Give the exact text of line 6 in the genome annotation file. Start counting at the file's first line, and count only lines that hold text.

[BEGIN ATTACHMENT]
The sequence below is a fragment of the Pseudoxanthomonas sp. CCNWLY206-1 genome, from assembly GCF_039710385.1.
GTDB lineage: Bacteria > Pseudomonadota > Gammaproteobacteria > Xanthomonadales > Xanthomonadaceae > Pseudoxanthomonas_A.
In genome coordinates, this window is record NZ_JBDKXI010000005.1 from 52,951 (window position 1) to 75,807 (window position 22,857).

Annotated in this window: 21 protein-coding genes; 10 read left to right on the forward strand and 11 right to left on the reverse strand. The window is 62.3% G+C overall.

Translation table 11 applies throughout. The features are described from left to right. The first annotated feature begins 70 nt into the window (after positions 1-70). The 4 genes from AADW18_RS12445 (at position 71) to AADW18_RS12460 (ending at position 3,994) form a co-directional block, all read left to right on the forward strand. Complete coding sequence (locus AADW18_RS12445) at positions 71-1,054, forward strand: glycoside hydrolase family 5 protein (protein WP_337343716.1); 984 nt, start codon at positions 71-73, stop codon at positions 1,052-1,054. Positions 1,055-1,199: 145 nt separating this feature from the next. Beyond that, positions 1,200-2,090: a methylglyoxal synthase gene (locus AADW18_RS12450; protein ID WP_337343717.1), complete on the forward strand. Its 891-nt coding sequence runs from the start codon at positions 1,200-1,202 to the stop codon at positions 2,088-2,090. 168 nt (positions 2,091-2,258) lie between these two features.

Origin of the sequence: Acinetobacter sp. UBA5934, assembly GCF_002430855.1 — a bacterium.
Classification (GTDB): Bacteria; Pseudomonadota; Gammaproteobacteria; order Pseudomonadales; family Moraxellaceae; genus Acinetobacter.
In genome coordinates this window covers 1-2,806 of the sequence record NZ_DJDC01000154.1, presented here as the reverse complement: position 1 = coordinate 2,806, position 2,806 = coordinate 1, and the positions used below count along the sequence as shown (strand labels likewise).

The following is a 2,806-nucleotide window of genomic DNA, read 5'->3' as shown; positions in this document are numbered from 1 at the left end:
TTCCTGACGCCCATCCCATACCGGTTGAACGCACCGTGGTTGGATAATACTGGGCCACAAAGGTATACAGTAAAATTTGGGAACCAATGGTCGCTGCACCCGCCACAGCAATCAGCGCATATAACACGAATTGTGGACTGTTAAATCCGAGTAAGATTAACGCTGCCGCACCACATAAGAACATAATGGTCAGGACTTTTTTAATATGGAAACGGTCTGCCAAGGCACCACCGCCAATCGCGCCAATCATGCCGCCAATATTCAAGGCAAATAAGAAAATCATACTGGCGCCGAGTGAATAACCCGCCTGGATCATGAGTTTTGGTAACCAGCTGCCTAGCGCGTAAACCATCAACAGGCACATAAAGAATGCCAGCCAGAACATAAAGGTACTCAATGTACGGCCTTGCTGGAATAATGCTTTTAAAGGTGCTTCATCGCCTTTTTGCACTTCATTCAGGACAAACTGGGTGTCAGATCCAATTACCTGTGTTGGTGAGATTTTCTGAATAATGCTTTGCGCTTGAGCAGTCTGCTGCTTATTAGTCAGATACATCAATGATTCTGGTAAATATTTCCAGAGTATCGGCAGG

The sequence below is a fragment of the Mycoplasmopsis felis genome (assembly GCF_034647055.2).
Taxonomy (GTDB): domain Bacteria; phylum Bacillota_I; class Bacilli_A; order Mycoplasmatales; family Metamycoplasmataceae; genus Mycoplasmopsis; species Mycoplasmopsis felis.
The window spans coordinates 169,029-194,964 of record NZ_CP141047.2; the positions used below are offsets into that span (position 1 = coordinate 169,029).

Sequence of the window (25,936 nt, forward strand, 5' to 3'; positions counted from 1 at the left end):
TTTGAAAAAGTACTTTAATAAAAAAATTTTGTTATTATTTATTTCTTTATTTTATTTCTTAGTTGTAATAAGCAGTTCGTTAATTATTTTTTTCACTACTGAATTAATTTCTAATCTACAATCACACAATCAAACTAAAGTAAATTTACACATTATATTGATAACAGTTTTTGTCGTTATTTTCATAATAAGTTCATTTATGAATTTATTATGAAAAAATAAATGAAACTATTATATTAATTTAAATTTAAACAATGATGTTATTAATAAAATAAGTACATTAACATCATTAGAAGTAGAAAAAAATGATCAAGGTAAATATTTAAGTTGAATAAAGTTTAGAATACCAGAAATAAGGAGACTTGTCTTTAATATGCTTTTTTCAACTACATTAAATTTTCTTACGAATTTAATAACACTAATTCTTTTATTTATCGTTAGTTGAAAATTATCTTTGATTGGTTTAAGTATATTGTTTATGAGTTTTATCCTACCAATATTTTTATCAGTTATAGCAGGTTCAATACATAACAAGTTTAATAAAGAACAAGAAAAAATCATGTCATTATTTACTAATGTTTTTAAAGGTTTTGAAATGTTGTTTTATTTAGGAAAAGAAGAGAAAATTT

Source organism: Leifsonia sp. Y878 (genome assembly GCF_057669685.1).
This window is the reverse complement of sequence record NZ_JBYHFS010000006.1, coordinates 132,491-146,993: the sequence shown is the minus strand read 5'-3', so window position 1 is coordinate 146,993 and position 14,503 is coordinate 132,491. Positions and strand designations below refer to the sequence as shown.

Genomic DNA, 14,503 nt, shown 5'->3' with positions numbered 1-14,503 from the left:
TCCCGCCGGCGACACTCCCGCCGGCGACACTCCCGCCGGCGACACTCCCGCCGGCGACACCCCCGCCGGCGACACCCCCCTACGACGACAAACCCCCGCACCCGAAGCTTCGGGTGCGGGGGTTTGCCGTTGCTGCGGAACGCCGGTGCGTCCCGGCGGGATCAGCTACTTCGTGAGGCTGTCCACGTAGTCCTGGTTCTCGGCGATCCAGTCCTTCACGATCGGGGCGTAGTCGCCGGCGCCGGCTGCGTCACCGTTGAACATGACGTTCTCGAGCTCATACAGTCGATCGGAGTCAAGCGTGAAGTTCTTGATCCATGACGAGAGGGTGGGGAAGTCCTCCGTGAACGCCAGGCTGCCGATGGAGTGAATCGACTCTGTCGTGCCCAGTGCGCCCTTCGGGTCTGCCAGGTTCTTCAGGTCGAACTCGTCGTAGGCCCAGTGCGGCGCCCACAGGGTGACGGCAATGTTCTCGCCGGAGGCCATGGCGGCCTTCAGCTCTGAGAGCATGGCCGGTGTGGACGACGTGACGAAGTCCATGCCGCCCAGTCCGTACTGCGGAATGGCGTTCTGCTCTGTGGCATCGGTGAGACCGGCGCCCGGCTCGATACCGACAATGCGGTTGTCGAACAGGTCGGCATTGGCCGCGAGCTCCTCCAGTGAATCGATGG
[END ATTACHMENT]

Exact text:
Origin of the sequence: Acinetobacter sp. UBA5934, assembly GCF_002430855.1 — a bacterium.